A key component of conversion is moving from the false self to the true self in Christ. We can’t even do that unless we have in us the mind of Christ Jesus. (Philippians 2:5). The great kenosis or emptying of self by God of His divinity to make room for his humanity (apologies for the very poor analogy) can only be appreciated by this charism of God, humility. The only way that even makes sense to me, and it may or may not be correct, is to feel how it would be for God to be so powerful and intimidating that His divinity would crowd out the possibility of Jesus ever making a free choice, consistent with being made in the image and likeness of God. Yet, God was fully present in Christ and yet allowed the humanity to experience all the effects of Original Sin without sin. The fear was real fear, the pain was real human pain, the doubts were real doubts, the templations to replace God with the Devil were real, the pain of Lazarus’ death was real, the anger of those who bind others with rules that they themselves mock, is real. All of it, so that I can say “Jesus is Lord, to the glory of God the Father through the Holy Spirit.”
I have given up trying to define this fear of the Lord, but rather now try to relate those human exeriences about fear, humility, emptying of self to increase God, as I am, where I am. That is another way for me to seek God every day.
My Faith is a process of daily converting my false self which only seeks my own satisfaction rather than including God as my center. Fear of the Lord is the beginning of wisdom, but only the beginning.
In my Lectio Divina (Philippians 2:5) today, I wondered about who Jesus is. I think this is part of the mystery of Faith, that probing of the human heart to try to love God with all of our heart, all of our mind, and all of our strength. Each day, I must begin my quest anew, seeking God where I am and as I am. Each day, I try to find ways to be near the real presence of Christ, physically, mentally, and spiritually through the Cistercian practices of Lectio Divina, Eucharist, Liturgy of the Hours, contemplative prayer. You know what? I have never even met Jesus face to face or know what he looks like. I only know him through others, such as the Saints and how they have tried to move from self to God. Jesus knew this discrepancy would occur for those in the future, so He gave us the Advocate to be with us as he ascended to sit at the right hand of the Father (images for our human understanding, not God’s). Jesus was in the upper room and had an encounter with Thomas to prove a point. That point was meant for us to give us confidence that, even if we have never seen or met Christ, we know Him through others (the Church, our friends, neighbors). Read this story three times, each time slowing down to delve into what the Holy Spirit is telling you.
Thomas. 24 Thomas, called Didymus, one of the Twelve, was not with them when Jesus came. 25 So the other disciples said to him, “We have seen the Lord.” But he said to them, “Unless I see the mark of the nails in his hands and put my finger into the nail marks and put my hand into his side, I will not believe.” 26 Now, a week later, his disciples were again inside, and Thomas was with them. Jesus came, although the doors were locked, and stood in their midst and said, “Peace be with you.”p 27 Then he said to Thomas, “Put your finger here and see my hands, and bring your hand and put it into my side, and do not be unbelieving, but believe.” 28*q Thomas answered and said to him, “My Lord and my God!” 29* Jesus said to him, “Have you come to believe because you have seen me? r Blessed are those who have not seen and have believed.”https://bible.usccb.org/bible/john/20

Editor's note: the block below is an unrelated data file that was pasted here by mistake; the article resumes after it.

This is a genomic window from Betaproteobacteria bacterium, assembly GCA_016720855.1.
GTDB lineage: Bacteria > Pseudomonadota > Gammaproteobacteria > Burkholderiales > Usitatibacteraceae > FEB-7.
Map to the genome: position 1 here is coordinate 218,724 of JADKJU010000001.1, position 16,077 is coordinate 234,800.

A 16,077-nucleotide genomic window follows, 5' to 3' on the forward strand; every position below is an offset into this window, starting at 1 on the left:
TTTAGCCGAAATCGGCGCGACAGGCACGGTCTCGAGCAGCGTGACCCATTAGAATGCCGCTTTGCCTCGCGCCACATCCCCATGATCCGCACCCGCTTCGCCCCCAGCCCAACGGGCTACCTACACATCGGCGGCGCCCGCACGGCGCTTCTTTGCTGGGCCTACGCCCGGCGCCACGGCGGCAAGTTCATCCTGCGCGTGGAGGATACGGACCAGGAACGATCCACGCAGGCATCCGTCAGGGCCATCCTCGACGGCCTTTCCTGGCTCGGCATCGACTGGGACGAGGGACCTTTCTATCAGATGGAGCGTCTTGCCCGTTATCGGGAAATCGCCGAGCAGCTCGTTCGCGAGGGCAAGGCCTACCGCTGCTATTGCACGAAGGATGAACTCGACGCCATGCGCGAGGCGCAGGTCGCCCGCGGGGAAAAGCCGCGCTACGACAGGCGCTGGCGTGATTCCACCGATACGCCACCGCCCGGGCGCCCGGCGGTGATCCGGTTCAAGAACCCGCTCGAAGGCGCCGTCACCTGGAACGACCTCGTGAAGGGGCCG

What a wonderful illustration of how to see Jesus. Scriptures are one way to see Jesus, so is receiving the body and blood, soul and divinity of Christ in the Eucharist, as is the Sacrament of Penance and Reconciliation. All the Cistercian practices are there for me to use in order to see Jesus. All it takes is for me to believe that Jesus is present to me.
When thinking of Jesus, each of us has a different picture of who Christ is because of where we have been in life and what we choose for our future. That doesn’t mean each person is wrong but it is also true that we won’t know for sure until we see him face to face, just like Thomas. That is dying in the Hope of the Resurrection. It is not a mental conundrum to solve but anticipation of future glory.
THREE APPROACHES TO SEE JESUS
If it is true that each one of us “sees” Jesus differently because of our reason and the choices we make, then there are at least three approaches to how humans think about Christ, each with their unique assumptions about what is true. It is also true that, if I choose the wrong Jesus, I will miss the point of the Christ Principle and end up with Christ the Philosopher, Christ the Social Worker, or merely Christ the son of Mary. I use the word “approaches” because within each person’s Jesus, there are at least three (maybe you know of more) approaches into which we all might fit. These approaches all have their criteria, their assumptions hidden beneath the surface, Although they all use the word “Jesus” what they mean might be radically different. I urge caution when looking at these words of Faith. What follows are my thoughts about how I differentiated between approaches.